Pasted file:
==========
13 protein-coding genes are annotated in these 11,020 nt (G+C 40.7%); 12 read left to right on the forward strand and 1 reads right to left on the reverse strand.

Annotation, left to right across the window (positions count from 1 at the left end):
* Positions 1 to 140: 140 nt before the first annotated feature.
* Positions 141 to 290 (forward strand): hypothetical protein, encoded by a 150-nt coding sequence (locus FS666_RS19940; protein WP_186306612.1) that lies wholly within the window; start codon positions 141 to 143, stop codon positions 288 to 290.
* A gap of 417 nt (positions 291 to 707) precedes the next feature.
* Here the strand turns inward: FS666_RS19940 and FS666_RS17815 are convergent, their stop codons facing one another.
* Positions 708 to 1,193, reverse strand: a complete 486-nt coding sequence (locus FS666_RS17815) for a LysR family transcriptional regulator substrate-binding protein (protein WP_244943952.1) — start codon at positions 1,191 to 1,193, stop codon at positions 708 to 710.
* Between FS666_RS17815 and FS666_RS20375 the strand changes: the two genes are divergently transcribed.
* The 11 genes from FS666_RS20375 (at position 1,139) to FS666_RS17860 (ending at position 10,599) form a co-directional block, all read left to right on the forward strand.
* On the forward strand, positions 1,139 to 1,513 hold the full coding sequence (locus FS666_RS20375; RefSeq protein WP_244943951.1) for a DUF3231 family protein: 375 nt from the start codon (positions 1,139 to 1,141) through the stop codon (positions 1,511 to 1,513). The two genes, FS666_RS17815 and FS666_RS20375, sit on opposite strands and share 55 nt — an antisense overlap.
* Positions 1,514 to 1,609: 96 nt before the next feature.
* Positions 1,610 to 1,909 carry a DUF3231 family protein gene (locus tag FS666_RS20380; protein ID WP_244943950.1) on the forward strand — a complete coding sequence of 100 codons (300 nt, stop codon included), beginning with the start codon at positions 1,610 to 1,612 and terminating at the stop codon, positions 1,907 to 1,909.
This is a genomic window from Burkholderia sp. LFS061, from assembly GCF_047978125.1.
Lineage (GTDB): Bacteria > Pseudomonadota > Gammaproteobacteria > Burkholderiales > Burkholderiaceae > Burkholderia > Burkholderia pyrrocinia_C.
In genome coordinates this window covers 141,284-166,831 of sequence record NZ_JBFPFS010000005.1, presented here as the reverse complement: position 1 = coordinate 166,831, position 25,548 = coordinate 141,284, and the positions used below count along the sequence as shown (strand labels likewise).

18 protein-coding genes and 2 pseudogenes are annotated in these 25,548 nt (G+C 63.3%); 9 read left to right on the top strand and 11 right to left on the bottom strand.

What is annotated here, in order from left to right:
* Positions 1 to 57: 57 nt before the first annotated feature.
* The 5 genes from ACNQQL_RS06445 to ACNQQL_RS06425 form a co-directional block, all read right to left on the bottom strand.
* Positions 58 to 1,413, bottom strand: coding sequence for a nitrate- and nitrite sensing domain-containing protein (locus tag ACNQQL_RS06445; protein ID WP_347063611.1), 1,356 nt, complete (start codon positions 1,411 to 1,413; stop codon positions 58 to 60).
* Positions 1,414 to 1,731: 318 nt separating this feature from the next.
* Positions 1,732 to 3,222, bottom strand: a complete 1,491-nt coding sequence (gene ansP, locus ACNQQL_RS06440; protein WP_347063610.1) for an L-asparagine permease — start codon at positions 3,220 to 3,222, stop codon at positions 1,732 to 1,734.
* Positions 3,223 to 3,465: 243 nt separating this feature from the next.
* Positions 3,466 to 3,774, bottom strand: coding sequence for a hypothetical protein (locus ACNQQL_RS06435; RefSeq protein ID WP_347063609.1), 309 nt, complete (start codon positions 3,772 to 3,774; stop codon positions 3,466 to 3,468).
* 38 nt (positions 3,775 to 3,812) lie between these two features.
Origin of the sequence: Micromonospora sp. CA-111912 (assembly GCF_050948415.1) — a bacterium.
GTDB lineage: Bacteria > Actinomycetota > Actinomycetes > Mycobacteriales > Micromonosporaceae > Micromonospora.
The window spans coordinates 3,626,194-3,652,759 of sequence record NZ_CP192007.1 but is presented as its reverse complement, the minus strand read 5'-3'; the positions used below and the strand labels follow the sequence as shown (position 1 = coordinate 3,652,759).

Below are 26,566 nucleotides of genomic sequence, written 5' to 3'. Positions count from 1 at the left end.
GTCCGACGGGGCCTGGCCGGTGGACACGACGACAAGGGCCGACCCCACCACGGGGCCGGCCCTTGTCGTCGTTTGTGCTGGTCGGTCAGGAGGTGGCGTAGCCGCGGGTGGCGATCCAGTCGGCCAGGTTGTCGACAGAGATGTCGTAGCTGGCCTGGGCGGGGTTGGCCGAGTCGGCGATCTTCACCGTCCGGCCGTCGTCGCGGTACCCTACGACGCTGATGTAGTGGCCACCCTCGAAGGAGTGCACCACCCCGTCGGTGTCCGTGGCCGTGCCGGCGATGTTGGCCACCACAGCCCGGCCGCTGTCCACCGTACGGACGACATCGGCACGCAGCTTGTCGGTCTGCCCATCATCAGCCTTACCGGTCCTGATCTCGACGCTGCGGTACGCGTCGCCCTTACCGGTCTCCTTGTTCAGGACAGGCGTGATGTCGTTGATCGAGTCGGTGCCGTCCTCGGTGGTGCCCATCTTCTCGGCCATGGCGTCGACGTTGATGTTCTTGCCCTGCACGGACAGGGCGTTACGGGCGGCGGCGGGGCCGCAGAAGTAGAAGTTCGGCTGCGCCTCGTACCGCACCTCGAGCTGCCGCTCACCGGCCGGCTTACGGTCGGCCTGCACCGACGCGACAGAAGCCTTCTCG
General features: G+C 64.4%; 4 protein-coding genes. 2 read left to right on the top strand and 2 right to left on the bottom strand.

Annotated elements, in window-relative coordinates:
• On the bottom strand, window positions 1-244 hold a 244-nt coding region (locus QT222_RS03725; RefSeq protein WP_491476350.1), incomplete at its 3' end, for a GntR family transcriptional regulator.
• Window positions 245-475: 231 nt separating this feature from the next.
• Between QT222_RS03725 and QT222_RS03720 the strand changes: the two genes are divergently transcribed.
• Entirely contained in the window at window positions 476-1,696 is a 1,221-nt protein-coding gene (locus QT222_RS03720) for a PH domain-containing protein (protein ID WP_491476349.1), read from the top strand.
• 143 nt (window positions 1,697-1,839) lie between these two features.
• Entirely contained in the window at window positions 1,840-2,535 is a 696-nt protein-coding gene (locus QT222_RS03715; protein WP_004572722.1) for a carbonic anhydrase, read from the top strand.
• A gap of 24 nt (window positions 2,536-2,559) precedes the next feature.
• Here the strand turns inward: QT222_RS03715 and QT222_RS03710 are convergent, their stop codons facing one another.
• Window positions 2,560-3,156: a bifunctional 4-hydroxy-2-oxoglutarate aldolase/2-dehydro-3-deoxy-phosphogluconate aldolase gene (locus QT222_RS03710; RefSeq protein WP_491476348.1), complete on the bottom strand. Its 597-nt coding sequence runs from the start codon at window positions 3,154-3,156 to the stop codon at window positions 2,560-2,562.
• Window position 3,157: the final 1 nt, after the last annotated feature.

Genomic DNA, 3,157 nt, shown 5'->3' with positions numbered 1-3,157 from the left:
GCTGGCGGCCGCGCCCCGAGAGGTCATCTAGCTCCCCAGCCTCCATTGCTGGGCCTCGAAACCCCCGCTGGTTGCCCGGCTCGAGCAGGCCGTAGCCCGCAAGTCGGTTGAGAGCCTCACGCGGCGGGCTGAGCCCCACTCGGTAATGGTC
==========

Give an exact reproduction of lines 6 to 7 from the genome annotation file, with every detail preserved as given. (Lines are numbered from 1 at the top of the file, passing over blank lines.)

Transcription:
* Here the strand turns inward: FS666_RS19940 and FS666_RS17815 are convergent, their stop codons facing one another.
* Positions 708 to 1,193, reverse strand: a complete 486-nt coding sequence (locus FS666_RS17815) for a LysR family transcriptional regulator substrate-binding protein (protein WP_244943952.1) — start codon at positions 1,191 to 1,193, stop codon at positions 708 to 710.